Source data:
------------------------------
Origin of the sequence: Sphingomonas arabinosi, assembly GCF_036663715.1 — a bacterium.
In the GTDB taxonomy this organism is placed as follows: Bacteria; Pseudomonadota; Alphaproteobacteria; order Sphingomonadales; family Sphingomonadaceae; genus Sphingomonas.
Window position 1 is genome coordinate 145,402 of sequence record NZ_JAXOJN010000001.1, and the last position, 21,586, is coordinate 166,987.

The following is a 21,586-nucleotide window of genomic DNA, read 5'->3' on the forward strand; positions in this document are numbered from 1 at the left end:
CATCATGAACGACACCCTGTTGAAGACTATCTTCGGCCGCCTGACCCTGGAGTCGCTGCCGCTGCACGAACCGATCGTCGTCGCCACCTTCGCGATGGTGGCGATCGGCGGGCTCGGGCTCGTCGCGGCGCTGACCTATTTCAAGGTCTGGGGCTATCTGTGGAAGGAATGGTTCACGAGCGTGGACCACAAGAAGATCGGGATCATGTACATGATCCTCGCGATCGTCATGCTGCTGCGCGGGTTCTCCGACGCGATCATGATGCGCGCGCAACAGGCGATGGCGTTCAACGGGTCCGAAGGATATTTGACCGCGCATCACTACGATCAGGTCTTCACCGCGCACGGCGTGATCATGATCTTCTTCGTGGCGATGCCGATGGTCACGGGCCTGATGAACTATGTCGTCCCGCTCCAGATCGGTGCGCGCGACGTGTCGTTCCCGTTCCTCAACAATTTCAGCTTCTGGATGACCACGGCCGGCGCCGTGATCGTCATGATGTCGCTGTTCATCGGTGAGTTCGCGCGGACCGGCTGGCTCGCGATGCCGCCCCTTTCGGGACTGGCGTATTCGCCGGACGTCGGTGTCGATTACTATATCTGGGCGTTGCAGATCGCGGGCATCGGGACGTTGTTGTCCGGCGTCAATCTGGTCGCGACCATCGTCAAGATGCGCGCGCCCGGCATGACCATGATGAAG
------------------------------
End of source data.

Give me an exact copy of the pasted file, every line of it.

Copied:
Origin of the sequence: Sphingomonas arabinosi, assembly GCF_036663715.1 — a bacterium.
In the GTDB taxonomy this organism is placed as follows: Bacteria; Pseudomonadota; Alphaproteobacteria; order Sphingomonadales; family Sphingomonadaceae; genus Sphingomonas.
Window position 1 is genome coordinate 145,402 of sequence record NZ_JAXOJN010000001.1, and the last position, 21,586, is coordinate 166,987.

The following is a 21,586-nucleotide window of genomic DNA, read 5'->3' on the forward strand; positions in this document are numbered from 1 at the left end:
CATCATGAACGACACCCTGTTGAAGACTATCTTCGGCCGCCTGACCCTGGAGTCGCTGCCGCTGCACGAACCGATCGTCGTCGCCACCTTCGCGATGGTGGCGATCGGCGGGCTCGGGCTCGTCGCGGCGCTGACCTATTTCAAGGTCTGGGGCTATCTGTGGAAGGAATGGTTCACGAGCGTGGACCACAAGAAGATCGGGATCATGTACATGATCCTCGCGATCGTCATGCTGCTGCGCGGGTTCTCCGACGCGATCATGATGCGCGCGCAACAGGCGATGGCGTTCAACGGGTCCGAAGGATATTTGACCGCGCATCACTACGATCAGGTCTTCACCGCGCACGGCGTGATCATGATCTTCTTCGTGGCGATGCCGATGGTCACGGGCCTGATGAACTATGTCGTCCCGCTCCAGATCGGTGCGCGCGACGTGTCGTTCCCGTTCCTCAACAATTTCAGCTTCTGGATGACCACGGCCGGCGCCGTGATCGTCATGATGTCGCTGTTCATCGGTGAGTTCGCGCGGACCGGCTGGCTCGCGATGCCGCCCCTTTCGGGACTGGCGTATTCGCCGGACGTCGGTGTCGATTACTATATCTGGGCGTTGCAGATCGCGGGCATCGGGACGTTGTTGTCCGGCGTCAATCTGGTCGCGACCATCGTCAAGATGCGCGCGCCCGGCATGACCATGATGAAG